Reviewed by: Curtis McParland
Trumbo’s membership card number in the Communist Party was 47187.
about the real Dalton Trumbo (Wikipedia)
|Featuring:|| Bryan Cranston … Dalton Trumbo
Diane Lane … Cleo Trumbo
Elle Fanning … Niki Trumbo
John Goodman … Frank King
Helen Mirren … Hedda Hopper
Michael Stuhlbarg … Edward G. Robinson
David Maldonado … Rocco
John Getz … Sam Wood
David James Elliott … John Wayne
Toby Nichols (Tobias McDowell Nichols) … Young Chris Trumbo (6-10)
James DuMont … J. Parnell Thomas
Louis C.K. … Arlen Hird
|Director:||Jay Roach—“Meet the Parents” (2000), “Meet the Fockers” (2004), “Austin Powers: The Spy Who Shagged Me” (1999)|
|Distributor:||Bleecker Street Media|
Dalton Trumbo (Bryan Cranston) is a well-established screenwriter in Hollywood. He has a loving family, a great house, and is a very talented writer. But some trouble is starting to stir up within Hollywood. Trumbo and a few other screenwriters are accused of placing Communist propaganda in the scripts they write. Trumbo is pretty quiet about his political views, but he is in fact a member of the “Communist Party of the USA.” Facing ruined careers, Trumbo and rest of the accused do everything they can to protect their jobs, families, and ultimately their lives. Trumbo learns some lessons and even is imprisoned for a while. But that does not make him change his views nor confess to adding the propaganda to his scripts. Ironically, this film about propaganda is a piece of propaganda itself. But how much truth does it actually speak?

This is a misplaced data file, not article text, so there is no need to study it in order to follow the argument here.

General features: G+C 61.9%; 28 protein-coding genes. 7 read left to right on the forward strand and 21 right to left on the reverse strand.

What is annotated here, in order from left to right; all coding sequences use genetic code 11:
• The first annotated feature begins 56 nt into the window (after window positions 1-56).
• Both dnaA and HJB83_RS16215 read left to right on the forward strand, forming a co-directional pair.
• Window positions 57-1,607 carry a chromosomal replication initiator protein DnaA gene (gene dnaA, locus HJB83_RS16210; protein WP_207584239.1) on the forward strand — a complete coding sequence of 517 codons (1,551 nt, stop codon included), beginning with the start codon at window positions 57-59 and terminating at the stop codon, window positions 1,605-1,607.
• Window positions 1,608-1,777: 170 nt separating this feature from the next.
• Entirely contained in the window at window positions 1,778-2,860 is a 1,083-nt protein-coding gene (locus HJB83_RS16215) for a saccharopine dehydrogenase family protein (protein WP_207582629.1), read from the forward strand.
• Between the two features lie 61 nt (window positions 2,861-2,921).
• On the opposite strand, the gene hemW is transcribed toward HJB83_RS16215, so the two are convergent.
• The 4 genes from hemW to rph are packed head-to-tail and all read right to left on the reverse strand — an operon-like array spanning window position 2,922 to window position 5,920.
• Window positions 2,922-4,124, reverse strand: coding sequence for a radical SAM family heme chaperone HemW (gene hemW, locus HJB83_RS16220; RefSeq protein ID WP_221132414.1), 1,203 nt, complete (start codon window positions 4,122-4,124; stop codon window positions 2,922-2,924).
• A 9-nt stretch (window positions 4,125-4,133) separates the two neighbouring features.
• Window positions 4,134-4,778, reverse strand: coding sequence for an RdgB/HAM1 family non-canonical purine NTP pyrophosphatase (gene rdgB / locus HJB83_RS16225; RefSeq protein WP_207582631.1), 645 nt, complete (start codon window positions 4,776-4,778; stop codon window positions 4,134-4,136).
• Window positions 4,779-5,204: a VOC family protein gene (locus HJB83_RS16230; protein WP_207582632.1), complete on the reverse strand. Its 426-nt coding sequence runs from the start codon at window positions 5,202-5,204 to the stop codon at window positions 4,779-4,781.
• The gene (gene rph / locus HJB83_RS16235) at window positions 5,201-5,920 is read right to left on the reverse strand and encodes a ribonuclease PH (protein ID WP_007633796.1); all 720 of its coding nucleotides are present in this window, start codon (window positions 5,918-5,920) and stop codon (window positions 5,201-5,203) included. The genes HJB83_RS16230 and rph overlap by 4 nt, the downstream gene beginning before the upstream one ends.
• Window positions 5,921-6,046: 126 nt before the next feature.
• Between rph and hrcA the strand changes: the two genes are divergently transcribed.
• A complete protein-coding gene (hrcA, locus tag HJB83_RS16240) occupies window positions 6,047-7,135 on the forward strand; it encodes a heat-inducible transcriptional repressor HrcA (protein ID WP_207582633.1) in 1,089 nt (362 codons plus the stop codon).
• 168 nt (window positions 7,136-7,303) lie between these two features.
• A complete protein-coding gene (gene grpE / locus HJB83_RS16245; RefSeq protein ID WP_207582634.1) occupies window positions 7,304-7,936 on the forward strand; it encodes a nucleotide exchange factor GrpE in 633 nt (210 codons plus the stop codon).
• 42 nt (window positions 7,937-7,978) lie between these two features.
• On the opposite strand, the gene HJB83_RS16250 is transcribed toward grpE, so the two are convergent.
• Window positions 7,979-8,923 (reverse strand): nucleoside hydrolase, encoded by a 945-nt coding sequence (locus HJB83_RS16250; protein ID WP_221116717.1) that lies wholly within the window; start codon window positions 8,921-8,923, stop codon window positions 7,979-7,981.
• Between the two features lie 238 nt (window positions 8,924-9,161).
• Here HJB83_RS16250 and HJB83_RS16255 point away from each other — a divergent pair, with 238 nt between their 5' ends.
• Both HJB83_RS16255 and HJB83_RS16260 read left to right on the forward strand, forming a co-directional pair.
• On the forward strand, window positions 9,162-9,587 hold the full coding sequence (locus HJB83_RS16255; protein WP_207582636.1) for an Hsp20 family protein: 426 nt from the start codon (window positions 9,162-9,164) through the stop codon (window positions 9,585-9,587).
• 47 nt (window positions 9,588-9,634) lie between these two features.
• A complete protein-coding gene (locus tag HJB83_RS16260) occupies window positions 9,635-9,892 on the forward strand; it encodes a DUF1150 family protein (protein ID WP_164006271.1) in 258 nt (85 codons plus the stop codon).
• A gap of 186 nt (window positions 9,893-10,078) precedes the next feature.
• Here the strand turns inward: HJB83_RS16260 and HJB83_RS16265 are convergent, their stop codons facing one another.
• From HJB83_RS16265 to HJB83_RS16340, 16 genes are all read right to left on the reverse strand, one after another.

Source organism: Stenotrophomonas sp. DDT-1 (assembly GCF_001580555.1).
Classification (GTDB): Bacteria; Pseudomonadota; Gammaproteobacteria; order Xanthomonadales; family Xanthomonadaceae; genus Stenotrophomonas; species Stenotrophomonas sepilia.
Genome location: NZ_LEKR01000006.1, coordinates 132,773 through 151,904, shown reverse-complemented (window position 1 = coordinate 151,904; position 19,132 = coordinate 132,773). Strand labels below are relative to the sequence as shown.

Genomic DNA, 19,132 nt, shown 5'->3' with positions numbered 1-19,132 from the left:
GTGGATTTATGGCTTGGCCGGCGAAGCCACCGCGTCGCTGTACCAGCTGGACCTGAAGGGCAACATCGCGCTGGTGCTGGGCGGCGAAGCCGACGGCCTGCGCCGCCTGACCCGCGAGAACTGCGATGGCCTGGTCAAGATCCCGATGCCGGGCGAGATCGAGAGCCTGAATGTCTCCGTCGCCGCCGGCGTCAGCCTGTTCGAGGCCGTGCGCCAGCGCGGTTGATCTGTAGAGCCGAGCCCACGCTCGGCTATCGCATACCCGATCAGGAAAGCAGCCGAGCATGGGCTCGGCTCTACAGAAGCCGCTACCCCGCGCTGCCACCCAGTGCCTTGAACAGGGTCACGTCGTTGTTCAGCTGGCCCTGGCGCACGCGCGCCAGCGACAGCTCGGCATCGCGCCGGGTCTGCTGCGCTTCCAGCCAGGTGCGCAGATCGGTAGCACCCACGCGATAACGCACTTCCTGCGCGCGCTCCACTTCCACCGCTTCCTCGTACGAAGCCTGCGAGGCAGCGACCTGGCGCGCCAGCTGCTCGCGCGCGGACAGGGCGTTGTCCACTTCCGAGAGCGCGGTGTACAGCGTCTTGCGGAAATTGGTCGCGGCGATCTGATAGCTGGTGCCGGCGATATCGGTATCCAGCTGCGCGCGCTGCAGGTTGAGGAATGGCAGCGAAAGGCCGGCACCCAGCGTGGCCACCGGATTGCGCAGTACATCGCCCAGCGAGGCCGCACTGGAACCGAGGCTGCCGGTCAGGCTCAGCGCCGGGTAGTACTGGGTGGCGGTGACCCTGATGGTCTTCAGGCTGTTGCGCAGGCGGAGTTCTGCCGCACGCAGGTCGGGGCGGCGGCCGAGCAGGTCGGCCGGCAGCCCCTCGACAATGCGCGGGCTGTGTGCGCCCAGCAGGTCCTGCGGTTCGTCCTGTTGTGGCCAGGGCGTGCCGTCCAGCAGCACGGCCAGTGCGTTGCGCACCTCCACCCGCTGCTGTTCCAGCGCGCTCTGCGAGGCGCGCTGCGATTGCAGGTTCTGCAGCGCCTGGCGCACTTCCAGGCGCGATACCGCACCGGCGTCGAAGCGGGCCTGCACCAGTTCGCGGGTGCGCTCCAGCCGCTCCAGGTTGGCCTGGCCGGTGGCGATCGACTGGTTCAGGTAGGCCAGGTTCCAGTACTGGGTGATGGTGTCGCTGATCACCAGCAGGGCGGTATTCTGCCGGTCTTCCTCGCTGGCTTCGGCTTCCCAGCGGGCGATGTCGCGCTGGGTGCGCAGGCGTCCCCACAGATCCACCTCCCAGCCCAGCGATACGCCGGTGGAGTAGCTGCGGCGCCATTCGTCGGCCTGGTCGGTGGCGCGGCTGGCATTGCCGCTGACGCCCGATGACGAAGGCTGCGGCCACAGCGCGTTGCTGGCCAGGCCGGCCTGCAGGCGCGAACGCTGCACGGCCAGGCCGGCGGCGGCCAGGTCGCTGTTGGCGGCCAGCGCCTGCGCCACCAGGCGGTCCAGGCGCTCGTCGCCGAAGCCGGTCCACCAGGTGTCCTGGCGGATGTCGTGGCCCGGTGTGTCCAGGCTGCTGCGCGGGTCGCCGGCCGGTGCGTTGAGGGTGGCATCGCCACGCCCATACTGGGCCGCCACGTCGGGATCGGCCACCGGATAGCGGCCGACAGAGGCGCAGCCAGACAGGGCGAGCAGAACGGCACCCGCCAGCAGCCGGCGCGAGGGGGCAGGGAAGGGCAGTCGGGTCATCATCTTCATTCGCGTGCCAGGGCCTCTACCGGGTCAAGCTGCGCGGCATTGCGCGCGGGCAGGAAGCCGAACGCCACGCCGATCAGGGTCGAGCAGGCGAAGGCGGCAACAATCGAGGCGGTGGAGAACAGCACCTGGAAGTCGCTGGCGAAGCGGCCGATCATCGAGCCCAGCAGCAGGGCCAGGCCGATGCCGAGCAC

The film’s “R” rating is mainly because of language. There are nearly 25 uses of both the f-word (used sexually as well) and the s-word. Both Jesus and Christ’s names are abused about 10 times total, and God’s name is misused about a dozen times (paired with d*mn on a few occasions). Other milder profanities include b*tch, h*ll, cr*p, p*ss, a*s, and a**h*le—all said about a dozen times total. One character is told to “go to h*ll.” There are also two references to “negroes” which could be offensive to some viewers. There are no sex scenes in “Trumbo,” but it still contains a fair amount of sexual content. A character uses the phrase “sex and money,” showgirls are seen in one scene (not graphic), and a man is seen in the bathtub on a few occasions. Only his bare chest is visible, though.
A man is strip searched by police, and we see him nude from behind. Another shirtless man walks around a film set, some women wear fairly modest bathing suits, a woman wears a low cut dress, and a reference is made to hookers. Crude sexual references are also made on a frequent basis. Vulgar terms for both female and male genitalia are spoken about half a dozen times. A few sex references are made as well. One character tells a very tasteless joke.